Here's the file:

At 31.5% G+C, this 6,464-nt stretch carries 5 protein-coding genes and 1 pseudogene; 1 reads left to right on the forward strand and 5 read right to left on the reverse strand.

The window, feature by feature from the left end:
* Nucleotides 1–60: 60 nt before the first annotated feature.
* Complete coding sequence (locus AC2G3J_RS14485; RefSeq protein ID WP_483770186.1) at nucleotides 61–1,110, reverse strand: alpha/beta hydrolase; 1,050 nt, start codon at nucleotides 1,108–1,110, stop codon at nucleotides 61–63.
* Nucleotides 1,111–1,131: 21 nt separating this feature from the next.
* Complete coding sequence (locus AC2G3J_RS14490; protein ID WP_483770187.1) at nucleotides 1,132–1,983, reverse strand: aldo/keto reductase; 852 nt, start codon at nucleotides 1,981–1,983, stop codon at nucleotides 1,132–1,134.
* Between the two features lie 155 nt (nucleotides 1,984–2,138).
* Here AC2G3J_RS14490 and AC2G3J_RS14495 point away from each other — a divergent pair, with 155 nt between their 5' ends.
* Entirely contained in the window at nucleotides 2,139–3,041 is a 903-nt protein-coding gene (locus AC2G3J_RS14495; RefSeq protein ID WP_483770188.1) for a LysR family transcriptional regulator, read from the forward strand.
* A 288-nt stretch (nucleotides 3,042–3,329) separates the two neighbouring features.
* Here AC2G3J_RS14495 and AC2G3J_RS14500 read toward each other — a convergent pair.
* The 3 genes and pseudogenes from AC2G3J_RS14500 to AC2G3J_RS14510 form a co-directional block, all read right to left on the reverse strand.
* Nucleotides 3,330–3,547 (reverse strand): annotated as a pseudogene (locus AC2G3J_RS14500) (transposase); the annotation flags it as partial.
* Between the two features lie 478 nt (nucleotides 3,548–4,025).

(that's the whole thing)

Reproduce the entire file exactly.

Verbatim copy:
At 31.5% G+C, this 6,464-nt stretch carries 5 protein-coding genes and 1 pseudogene; 1 reads left to right on the forward strand and 5 read right to left on the reverse strand.

The window, feature by feature from the left end:
* Nucleotides 1–60: 60 nt before the first annotated feature.
* Complete coding sequence (locus AC2G3J_RS14485; RefSeq protein ID WP_483770186.1) at nucleotides 61–1,110, reverse strand: alpha/beta hydrolase; 1,050 nt, start codon at nucleotides 1,108–1,110, stop codon at nucleotides 61–63.
* Nucleotides 1,111–1,131: 21 nt separating this feature from the next.
* Complete coding sequence (locus AC2G3J_RS14490; protein ID WP_483770187.1) at nucleotides 1,132–1,983, reverse strand: aldo/keto reductase; 852 nt, start codon at nucleotides 1,981–1,983, stop codon at nucleotides 1,132–1,134.
* Between the two features lie 155 nt (nucleotides 1,984–2,138).
* Here AC2G3J_RS14490 and AC2G3J_RS14495 point away from each other — a divergent pair, with 155 nt between their 5' ends.
* Entirely contained in the window at nucleotides 2,139–3,041 is a 903-nt protein-coding gene (locus AC2G3J_RS14495; RefSeq protein ID WP_483770188.1) for a LysR family transcriptional regulator, read from the forward strand.
* A 288-nt stretch (nucleotides 3,042–3,329) separates the two neighbouring features.
* Here AC2G3J_RS14495 and AC2G3J_RS14500 read toward each other — a convergent pair.
* The 3 genes and pseudogenes from AC2G3J_RS14500 to AC2G3J_RS14510 form a co-directional block, all read right to left on the reverse strand.
* Nucleotides 3,330–3,547 (reverse strand): annotated as a pseudogene (locus AC2G3J_RS14500) (transposase); the annotation flags it as partial.
* Between the two features lie 478 nt (nucleotides 3,548–4,025).